"I needed a drink, I needed a lot of life insurance, I needed a vacation, I needed a home in the country. What I had was a coat, a hat and a gun. I put them on and left the room."
Three Gun Mack may have been the first, Race Williams may have introduced the PI to the world and The Continental Op and Sam Spade may have staked out the ambiguous moral code that would fuel the genre for years, but it was Raymond Chandler's Marlowe that would define for all time who, what, where and why a private eye is.
Traces of Marlowe run from Paul Pine to Jim Rockford to Ms. Tree to Lew Archer to Spenser. It's all here: the loneliness and infinite sadness to the quick, sarcastic cynical jibes that mask a battered and bruised romantic, the love/hate relationship with the cops, the corruption that exists in all levels of society. It's all here. Philip Marlowe, for better or worse, is the archetypical private eye. By the time he wrote his famous essay, The Simple Art of Murder, even Chandler realized it.
Philip Marlowe was born in Santa Rosa, California, in "that time out of time that allowed him to be 33 in 1933, 42 in 1953, and 43 1/2 in 1958", according to Bill Henkin. He runs a single man operation out of the Cahuenga Building in Los Angeles. Tall, and big enough to take care of himself, he likes liquor, women, reading, chess and working alone, and is educated enough that he boasts he can speak English "if he's required to." He used to work for the district attorney, but was fired for insubordination, thus starting a cliche that still hasn't run out of steam. How many ex-cops are there out there that seem to have become private eyes?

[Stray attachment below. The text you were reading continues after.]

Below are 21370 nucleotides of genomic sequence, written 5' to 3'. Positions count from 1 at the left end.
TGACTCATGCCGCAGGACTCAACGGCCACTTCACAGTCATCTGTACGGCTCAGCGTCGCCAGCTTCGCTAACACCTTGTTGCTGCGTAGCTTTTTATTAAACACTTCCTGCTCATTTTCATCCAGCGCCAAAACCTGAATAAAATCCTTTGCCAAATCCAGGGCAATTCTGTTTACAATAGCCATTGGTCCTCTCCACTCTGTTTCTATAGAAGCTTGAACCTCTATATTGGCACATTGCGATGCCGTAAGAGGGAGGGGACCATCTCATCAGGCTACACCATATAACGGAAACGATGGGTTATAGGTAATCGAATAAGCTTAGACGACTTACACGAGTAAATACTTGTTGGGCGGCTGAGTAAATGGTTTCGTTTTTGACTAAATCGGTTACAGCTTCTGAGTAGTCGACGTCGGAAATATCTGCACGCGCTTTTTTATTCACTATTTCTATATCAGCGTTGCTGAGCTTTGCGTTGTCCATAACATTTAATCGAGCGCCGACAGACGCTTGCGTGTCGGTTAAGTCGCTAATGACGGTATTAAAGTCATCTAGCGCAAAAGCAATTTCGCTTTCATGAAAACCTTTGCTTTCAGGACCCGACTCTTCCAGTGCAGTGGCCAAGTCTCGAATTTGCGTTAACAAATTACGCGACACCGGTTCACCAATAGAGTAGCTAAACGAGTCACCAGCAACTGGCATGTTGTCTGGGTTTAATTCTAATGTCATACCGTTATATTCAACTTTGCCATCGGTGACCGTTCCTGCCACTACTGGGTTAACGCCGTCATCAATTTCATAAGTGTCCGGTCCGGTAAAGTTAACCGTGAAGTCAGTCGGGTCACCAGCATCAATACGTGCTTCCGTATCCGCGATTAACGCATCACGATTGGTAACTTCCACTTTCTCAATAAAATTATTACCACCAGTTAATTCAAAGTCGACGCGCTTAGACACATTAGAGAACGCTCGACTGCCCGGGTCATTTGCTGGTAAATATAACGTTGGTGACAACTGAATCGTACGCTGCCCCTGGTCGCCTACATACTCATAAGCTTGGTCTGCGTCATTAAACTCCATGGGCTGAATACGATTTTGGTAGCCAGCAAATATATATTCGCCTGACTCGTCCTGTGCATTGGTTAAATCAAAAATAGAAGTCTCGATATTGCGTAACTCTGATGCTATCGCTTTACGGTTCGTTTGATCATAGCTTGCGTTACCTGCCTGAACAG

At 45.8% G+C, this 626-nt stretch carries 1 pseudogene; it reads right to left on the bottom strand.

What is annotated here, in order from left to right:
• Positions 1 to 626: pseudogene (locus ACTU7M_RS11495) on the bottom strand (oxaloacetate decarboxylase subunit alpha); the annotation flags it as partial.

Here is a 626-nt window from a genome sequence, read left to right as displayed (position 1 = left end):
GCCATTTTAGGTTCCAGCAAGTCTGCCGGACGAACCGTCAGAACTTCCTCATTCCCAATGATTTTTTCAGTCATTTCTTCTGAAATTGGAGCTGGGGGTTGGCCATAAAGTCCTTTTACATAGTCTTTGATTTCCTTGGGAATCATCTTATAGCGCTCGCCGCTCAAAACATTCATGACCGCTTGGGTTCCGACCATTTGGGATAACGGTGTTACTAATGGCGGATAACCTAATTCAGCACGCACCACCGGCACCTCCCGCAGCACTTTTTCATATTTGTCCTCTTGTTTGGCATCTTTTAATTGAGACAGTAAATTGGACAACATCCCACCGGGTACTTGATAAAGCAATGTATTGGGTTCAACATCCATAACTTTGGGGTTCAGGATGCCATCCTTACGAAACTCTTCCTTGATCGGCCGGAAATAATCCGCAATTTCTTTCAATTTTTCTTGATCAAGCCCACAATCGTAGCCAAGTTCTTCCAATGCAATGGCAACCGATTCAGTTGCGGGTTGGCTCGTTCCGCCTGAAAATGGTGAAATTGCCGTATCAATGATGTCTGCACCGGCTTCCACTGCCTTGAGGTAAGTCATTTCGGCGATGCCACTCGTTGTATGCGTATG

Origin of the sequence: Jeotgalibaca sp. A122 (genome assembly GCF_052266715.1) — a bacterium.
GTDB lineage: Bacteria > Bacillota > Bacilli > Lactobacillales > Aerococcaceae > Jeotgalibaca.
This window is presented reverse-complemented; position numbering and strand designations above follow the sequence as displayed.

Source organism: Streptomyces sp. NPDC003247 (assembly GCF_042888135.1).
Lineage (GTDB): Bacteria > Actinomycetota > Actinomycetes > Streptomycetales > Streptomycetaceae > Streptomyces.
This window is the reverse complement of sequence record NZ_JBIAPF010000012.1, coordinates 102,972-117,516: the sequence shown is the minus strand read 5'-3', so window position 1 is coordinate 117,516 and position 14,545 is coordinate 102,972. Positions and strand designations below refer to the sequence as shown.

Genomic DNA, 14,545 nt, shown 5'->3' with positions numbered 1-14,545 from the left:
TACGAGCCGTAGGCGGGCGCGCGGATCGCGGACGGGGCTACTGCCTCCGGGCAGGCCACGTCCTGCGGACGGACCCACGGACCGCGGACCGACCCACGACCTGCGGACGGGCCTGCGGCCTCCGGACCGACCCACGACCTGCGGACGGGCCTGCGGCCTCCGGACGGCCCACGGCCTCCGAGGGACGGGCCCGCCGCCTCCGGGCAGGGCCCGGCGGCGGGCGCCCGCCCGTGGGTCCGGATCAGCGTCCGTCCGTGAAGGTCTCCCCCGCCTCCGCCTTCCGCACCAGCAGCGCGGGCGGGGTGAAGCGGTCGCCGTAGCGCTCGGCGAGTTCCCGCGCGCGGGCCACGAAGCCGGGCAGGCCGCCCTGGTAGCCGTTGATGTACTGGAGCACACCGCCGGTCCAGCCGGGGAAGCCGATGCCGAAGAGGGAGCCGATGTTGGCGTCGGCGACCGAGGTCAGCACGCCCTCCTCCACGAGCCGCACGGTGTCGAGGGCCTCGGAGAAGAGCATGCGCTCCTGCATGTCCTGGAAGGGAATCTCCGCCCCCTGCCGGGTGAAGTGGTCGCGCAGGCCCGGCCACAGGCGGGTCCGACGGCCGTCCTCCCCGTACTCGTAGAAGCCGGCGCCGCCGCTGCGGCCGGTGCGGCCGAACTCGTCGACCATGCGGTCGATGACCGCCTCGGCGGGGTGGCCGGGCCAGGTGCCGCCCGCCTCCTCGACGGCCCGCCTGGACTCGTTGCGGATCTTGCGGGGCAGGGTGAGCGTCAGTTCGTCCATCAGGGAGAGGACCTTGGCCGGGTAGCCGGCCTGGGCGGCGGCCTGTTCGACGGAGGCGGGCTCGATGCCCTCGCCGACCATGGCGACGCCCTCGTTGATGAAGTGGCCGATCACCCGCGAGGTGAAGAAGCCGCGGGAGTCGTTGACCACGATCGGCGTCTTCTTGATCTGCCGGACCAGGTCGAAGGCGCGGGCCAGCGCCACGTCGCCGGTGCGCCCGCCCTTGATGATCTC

Chandler first worked out the character of Marlowe in several short stories in Black Mask, featuring a variety of private eyes under different names. Among these pre-heroes were John Dalmas, Carmady, Ted Carmady and Mallory.
Marlowe has been adapted for film, television, radio, comics and audiotapes by all kinds of writers, sometimes quite successfully, particularly in film and radio, and sometimes rather disappointingly (television).
As the centennial of his birth approached, there was renewed interest in Chandler and a demand for new product, so Marlowe started to appear in new novels and short stories written by other writers, again with mixed results. In 1987, Hiber Conteris wrote an original Marlowe novel, Ten Percent of Life, where Marlowe returns to hunt the killer of Chandler's literary agent. Unique, to say the least. The following year, Knopf published Raymond Chandler's Philip Marlowe-A Centennial Celebration, a collection of Marlowe short stories by most of the top names in detective fiction. Stories ranged from merely good to astounding, as various contemporary writers brought their own strengths to bear on ol' Phil.
The glaring exemption from the list of author's was Robert B. Parker, at the time the most successful of all private detective fiction writers, whose Spenser was at times so closely modelled on Marlowe as to be a parody. The reason was soon forthcoming. Parker had been at work completing Chandler's final Marlowe novel, Poodle Springs, wherein Marlowe and Linda get married (Chandler had often mentioned how difficult he had found it to write about Marlowe in a relationship). Given Spenser's relationship with Susan, the choice of Parker seemed not only right, but natural. The response to the book was decidedly mixed. Purists and other writer's in the genre screamed. Parker's own success with Spenser (including a truly mediocre, pretentious television show), and his perceived smugness probably contributed to the negative reaction. There was a lot of talk about audacity, and "how dare he?"
Still, someone must have liked it. It was soon announced that Parker would write a second Marlowe novel, an all-original novel that acted as a sequel to The Big Sleep. When Perchance to Dream appearred in 1991, the grunts of protest rose to howls of anguish from certain quarters. It's interesting to note all of this was directed at Parker and none at two dozen or so other writers in A Centennial Celebration who had attempted exactly the same thing Parker had, albeit in short story form.